Calcutta (Kolkata) is the first stop on my third segment of the Grand Tour of the East. The capital of the province of West Bengal, and the cultural capital of Bengalis worldwide, it is a worthy first stop, and quite possibly my favourite city of all on the Grand Tour.
Calcutta was the headquarters of the East India Company from 1772, and thereafter, capital of the British Raj from 1793 till 1911, and it is fabulously old world, oozing imperial splendour and decadence with its majestic, monumental, though sadly crumbling buildings everywhere you look. At the same time, it is also a city of extremes, with abject poverty existing side by side with fabulous wealth. It provides a picture of Old India – with its streets heaving with life and with people, air perfumed with rich smells and odours; where locals play cricket on the Maidan at mid-day even though it is sweltering hot.
The city was established in 1690, when the merchants of the English East India Company, led by one John Charnock, dropped anchor at a fishing village on the banks of the Hooghly River. By 1712, the EIC had completed building Fort William – which still forms the heart of the city today. Around the Fort, they would built the city proper.
The city then and today was divided into two segregated areas: White Town, which was for the British (and other Europeans), and was centred around Dalhousie Square and Chowringhee Street; and Black Town, which was where the local Bengalis, rich and poor, resided. Both were self-contained settlements, in that they held residences, places of worship and commercial establishments.
The most spectacular sight in Calcutta is in White Town – these are the monumental buildings in and around Dalhousie Square, known as the Benoy-Badal-Dinesh, or B.B.D. Bagh today, after three Bengali independence fighters. This was the heart of the Empire. Here you will find mind-blowing Victorian and Edwardian-era buildings such as the Writer’s Building, the General Post Office (or G.P.O.) Building, the High Court Building and the headquarters of the Eastern Railway. Not far away sits that most stupendous of monuments to the British Raj – the Victoria Memorial.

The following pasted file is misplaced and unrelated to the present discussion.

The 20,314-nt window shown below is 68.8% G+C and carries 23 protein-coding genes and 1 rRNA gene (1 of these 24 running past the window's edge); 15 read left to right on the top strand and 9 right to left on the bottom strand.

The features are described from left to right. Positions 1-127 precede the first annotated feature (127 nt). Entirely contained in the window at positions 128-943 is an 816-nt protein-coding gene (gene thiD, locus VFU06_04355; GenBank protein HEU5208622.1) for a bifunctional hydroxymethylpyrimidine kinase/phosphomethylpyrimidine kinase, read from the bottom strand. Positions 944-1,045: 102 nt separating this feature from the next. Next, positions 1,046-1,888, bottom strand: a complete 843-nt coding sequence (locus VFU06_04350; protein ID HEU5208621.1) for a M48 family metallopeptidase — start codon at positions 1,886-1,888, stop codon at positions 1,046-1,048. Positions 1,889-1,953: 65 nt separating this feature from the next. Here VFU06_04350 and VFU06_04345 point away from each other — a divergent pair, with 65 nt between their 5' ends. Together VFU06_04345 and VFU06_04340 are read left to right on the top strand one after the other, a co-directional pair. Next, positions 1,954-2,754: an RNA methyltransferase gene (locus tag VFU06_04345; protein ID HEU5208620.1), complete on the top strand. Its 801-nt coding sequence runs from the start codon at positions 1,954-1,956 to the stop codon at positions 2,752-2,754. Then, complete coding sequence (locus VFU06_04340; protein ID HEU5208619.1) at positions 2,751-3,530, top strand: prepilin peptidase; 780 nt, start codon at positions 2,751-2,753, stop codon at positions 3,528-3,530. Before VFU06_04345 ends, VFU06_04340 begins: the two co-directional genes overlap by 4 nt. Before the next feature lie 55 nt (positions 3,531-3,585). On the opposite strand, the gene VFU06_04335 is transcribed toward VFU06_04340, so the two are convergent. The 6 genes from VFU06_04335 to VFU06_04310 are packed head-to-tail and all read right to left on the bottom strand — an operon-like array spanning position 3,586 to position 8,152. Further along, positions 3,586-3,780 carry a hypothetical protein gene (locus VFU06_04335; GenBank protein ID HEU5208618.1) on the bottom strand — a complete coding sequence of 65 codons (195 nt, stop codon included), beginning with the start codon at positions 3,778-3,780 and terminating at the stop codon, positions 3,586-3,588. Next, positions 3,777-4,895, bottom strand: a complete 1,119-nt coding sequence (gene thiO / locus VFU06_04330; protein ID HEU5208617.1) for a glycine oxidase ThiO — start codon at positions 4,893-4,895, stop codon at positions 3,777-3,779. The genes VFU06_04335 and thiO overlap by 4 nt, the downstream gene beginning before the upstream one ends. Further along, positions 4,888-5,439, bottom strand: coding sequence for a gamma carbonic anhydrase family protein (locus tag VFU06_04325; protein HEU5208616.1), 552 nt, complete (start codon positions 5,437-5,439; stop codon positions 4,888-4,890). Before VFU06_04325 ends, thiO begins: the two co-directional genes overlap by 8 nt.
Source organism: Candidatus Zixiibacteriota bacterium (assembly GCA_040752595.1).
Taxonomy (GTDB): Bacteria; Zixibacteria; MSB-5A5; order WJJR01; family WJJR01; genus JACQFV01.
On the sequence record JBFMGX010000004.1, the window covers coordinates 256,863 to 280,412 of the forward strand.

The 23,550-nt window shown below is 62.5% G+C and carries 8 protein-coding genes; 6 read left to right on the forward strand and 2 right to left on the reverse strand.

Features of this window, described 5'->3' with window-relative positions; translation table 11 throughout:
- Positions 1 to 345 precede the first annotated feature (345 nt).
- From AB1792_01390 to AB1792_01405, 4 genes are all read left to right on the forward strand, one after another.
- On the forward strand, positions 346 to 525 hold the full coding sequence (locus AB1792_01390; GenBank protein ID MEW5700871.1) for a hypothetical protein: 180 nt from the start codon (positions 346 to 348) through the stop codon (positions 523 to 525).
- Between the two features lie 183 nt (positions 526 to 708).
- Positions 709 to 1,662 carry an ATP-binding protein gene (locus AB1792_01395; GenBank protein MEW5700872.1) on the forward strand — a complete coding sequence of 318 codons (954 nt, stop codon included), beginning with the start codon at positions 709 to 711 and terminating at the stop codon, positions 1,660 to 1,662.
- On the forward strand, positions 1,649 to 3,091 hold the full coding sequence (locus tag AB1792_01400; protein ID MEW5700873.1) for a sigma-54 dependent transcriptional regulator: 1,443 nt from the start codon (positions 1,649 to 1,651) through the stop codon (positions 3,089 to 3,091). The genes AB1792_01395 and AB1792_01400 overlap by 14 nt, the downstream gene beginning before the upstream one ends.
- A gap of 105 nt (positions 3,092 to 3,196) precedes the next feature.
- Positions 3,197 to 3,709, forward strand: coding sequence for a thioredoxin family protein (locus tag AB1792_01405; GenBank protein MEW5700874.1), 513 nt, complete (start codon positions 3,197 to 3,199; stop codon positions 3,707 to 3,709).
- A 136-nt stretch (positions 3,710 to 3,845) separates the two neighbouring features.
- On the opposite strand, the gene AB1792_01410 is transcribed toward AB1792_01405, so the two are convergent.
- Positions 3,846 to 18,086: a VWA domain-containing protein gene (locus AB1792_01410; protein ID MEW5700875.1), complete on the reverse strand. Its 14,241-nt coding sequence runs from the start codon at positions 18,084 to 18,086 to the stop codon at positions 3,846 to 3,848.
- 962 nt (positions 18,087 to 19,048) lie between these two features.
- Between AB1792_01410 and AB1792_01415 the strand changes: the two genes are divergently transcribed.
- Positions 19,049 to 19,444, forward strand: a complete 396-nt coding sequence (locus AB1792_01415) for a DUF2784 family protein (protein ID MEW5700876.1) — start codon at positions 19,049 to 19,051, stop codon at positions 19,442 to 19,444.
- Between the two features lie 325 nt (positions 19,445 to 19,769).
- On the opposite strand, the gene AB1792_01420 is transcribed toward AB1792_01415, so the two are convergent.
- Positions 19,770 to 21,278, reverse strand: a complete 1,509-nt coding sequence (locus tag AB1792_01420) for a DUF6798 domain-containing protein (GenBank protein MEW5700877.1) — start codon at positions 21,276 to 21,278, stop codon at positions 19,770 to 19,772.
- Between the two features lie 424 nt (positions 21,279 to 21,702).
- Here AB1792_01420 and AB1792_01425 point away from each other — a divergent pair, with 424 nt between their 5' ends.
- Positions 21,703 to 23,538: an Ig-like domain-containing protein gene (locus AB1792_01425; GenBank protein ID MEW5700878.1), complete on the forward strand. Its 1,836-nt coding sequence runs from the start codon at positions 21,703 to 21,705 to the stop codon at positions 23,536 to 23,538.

Black Town is not without its own sights, being still home to spectacular villas and residences owned by the zamindars, or wealthy Bengali landowners; those proud and old families who had sold away Calcutta to the British in the first place. Black town is also home to Jorasanko, the private residence of Rabindranath Tagore, Bengal’s poet laureate supreme.
In between White and Black Town lies a “Grey Town” of sorts; a grey area where communities who weren’t either european or bengali, sunk roots. This is Bowbazar, and it is home to the city’s Chinatown, Arab/Muslim and Jewish Quarters, Parsi, Greek Orthodox, Portuguese-Eurasian and Anglo-Indian communities.
Elsewhere, in the suburbs of Calcutta, one finds its most important Hindu temples. The Kalighat, dedicated to the worship of the Hindu goddess Kali is one of them – just around the corner sits the Nirmal Hriday, famed for Mother Theresa. For here was where she had her shelter for the sick, destitute and dying. Farther afield, one finds the Dakshineshwar Temple, a surreal vision of a Temple, also dedicated to Kali and sitting on its own ghat by the Hooghly River.
Calcutta was particularly special for me as a Singaporean because from 1830 to 1867, Singapore and the Straits Settlements were ruled as part of the Bengal Presidency, the headquarters of which was at Calcutta. Being two major port cities in the British Empire, Singapore and Calcutta have many surprising similarities, not just in terms of the urban design and colonial architecture – colonial urban planning and architecture in early Singapore took Calcutta as reference – but also in that both cities are melting pots.
For a Singaporean, Calcutta will feel strangely familiar, and is thus an apt introduction to India.
As a last point to note: it is important to remember that Calcutta is still extremely poor. The streets will be full of beggars (and child beggars), touts, and impromptu roadside stalls selling everything you can possibly imagine; the city is polluted and the roads are terribly congested with traffic. But look past the immediate squalour and you will be charmed by the majesty and history that is everywhere around you, in the buildings and the streetnames and the food.
The city is perfectly safe to walk around – in fact walking is the only way you can take in the spectacular monuments around Dalhousie Square (the Old Town) and Bowbazar. The sidewalks are completely occupied by street stall and hordes of people, so do what everybody else does: walk on the street, with an eye on the cars around you.
Where possible, I took the Calcutta Metro, which is safe, runs largely on time and is remarkably cheap (5 to 10 rupees per journey depending on the distance – this is about 10 to 20 Singaporean cents!). A ten minute ride on the subway could take half an hour to forty-five minutes by taxi because of the terrible traffic.
In the next month or so, I will take you on a walking tour of the city of Calcutta, right here on Dream Of A City.